RIVERSIDE – The “blazing heat” that has stifled Riverside County for a week will continue today with temperatures expected to climb even higher, a day after Riverside and Lake Elsinore set new heat records and Idyllwild tied its high-temperature record for the date, the National Weather Service said.
Most of the country remains under an excessive heat warning, which is set to expire Saturday night after being extended twice, while the mountains are under a less-serious heat advisory during the same period.
Thunderstorms pummeled parts of the western county Thursday, flooding roadways and downing power lines, and more of the same is predicted today and into next week, the NWS said.
The heaviest rain is expected Saturday night through Monday courtesy Tropical Storm Lidia, which has moved over the southern tip of the Baja Peninsula, but monsoon moisture will bring chances of rain and thunderstorms each day until then. Gusty winds are also expected Saturday night through Sunday.
Conditions were severe Thursday in Lake Elsinore, where the city set a new Aug. 31 heat record of 112 degrees, beating the previous record of 111 set in 2007. Later in the day, more than half an inch of rain fell on the city, shattering an Aug. 31 record of eight-tenths of an inch from 1929.
Riverside also set a new Aug. 31 record, topping out at 112 to best the previous high of 110 set in 1998. And in Idyllwild, temperatures matched a 94-degree record dating back to 1950.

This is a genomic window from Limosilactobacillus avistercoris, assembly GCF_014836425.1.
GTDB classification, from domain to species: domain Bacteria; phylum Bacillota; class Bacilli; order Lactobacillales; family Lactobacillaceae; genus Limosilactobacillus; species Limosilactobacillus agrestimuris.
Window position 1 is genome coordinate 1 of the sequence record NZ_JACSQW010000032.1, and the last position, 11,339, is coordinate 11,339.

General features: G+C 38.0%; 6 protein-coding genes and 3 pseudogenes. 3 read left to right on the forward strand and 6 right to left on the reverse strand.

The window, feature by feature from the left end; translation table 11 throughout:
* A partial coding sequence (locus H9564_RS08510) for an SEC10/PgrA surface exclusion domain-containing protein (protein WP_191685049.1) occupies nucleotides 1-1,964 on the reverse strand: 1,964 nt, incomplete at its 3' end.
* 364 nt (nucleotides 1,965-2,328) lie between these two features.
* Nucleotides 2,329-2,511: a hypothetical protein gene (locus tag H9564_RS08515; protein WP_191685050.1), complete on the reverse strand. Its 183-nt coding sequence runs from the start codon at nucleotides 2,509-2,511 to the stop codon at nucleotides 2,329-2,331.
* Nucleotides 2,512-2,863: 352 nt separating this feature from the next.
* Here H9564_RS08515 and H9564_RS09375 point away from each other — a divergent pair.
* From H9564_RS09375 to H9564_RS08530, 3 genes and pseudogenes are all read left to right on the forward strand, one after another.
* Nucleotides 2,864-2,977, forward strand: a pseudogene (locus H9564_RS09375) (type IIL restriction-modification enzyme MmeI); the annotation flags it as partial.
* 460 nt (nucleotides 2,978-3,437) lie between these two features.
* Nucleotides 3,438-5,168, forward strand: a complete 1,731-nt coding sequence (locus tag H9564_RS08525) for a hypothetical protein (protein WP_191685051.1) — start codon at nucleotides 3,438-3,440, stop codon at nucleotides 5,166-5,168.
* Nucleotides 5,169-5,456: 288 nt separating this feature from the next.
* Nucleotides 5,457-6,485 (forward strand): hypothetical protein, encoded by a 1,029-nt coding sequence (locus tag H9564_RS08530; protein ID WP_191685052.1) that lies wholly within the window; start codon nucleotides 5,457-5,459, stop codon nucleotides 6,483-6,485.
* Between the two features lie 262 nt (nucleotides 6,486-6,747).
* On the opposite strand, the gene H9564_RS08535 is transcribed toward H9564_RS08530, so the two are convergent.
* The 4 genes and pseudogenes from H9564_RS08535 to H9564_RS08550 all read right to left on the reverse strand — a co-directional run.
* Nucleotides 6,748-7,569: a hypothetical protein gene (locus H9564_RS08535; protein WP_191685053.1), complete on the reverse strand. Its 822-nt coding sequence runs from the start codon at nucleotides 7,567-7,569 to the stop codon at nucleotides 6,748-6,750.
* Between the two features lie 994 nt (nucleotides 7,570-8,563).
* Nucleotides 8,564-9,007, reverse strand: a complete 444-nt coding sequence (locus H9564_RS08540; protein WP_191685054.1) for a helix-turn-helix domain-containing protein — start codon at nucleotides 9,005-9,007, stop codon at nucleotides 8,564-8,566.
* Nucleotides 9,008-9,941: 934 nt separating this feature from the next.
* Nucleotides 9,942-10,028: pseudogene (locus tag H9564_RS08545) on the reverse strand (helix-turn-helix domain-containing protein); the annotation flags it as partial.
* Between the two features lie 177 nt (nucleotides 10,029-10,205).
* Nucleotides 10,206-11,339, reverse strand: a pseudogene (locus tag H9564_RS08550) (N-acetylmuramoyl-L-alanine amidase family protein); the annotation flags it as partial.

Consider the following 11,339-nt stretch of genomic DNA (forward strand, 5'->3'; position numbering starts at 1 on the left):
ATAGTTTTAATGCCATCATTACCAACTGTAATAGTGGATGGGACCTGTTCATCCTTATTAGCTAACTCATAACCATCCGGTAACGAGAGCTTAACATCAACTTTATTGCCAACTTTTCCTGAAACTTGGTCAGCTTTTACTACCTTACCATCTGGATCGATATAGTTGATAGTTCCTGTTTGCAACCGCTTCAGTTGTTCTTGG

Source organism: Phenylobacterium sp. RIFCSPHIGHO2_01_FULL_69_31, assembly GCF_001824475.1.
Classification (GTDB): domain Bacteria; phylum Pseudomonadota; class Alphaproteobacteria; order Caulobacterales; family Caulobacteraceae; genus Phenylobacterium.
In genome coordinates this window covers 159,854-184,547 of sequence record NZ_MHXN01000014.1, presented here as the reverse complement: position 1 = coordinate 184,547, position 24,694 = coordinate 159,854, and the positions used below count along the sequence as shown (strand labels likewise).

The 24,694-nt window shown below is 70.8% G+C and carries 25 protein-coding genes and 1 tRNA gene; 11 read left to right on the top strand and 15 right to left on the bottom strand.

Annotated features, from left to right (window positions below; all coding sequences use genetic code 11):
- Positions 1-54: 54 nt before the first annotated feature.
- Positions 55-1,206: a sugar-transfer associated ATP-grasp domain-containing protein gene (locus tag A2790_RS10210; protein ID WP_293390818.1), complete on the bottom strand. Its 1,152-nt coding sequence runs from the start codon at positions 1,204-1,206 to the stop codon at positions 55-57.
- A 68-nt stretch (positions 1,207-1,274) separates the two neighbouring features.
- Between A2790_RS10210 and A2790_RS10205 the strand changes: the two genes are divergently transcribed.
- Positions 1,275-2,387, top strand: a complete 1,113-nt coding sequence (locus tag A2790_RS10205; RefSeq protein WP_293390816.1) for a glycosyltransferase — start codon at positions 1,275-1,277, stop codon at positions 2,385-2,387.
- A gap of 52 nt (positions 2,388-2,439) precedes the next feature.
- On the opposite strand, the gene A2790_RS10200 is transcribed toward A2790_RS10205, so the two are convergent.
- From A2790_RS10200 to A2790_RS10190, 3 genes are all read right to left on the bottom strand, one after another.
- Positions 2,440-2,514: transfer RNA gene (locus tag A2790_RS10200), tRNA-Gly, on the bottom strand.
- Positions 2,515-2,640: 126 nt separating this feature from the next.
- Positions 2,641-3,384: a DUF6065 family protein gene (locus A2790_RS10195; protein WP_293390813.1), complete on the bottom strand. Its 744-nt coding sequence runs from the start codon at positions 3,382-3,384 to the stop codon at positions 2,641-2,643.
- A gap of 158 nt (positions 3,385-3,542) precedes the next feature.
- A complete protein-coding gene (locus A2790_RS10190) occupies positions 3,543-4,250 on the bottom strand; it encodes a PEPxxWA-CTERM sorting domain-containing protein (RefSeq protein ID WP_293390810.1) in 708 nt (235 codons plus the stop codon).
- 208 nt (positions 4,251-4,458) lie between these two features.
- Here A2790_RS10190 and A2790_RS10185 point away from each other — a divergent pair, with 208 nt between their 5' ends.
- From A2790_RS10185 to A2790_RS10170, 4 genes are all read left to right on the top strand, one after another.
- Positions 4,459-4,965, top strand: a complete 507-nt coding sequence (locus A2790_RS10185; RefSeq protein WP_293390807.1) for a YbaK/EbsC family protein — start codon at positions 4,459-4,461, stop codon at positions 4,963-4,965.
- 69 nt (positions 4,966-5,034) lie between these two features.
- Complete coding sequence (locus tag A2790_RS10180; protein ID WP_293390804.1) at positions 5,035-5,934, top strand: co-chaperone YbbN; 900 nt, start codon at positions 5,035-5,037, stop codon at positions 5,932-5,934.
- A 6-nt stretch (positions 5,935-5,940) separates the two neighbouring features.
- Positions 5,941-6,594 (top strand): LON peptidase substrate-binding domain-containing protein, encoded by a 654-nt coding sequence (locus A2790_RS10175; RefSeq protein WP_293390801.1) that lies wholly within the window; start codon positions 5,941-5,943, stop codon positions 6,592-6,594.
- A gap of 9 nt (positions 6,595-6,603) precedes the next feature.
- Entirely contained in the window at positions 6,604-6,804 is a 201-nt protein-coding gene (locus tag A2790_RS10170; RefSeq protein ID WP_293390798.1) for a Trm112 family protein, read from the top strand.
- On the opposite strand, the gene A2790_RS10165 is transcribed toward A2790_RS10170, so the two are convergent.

Thermal, the hottest spot in the county Thursday at 115 degrees, also matched Chino in Northern California for the hottest temperature in the nation. Other high temperatures in the Coachella Valley, where no rain fell, were 114 degrees in Palm Springs and 113 in Indio.
“Ahead of the tropical moisture will be continued blazing heat across inland areas today and again on Saturday,” the NWS said. “In fact, today looks as hot as what was felt yesterday, and even hotter at some locales.”
High temperatures today will be 109 to 115 in the Riverside and Lake Elsinore areas, 92 to 99 in the mountains, 106 to 11 in the San Gorgonio Pass and 110 to 115 in the Coachella Valley.
The NWS reminded residents that during an excessive heat warning, “persons working outdoors or those without access to adequate air conditioning will be more likely to experience heat-related illness, such as heat exhaustion. Some heat related illnesses are serious enough to require hospitalization and could become fatal if left untreated.”
The weather service reminded residents to never leave children, seniors or pets unattended in cars; drink more water than usual and avoid alcohol, sugar and caffeine; wear light-colored clothing and a wide-brimmed hat outdoors to keep the head and body cooler; and take frequent rest breaks in shaded or air-conditioned environments.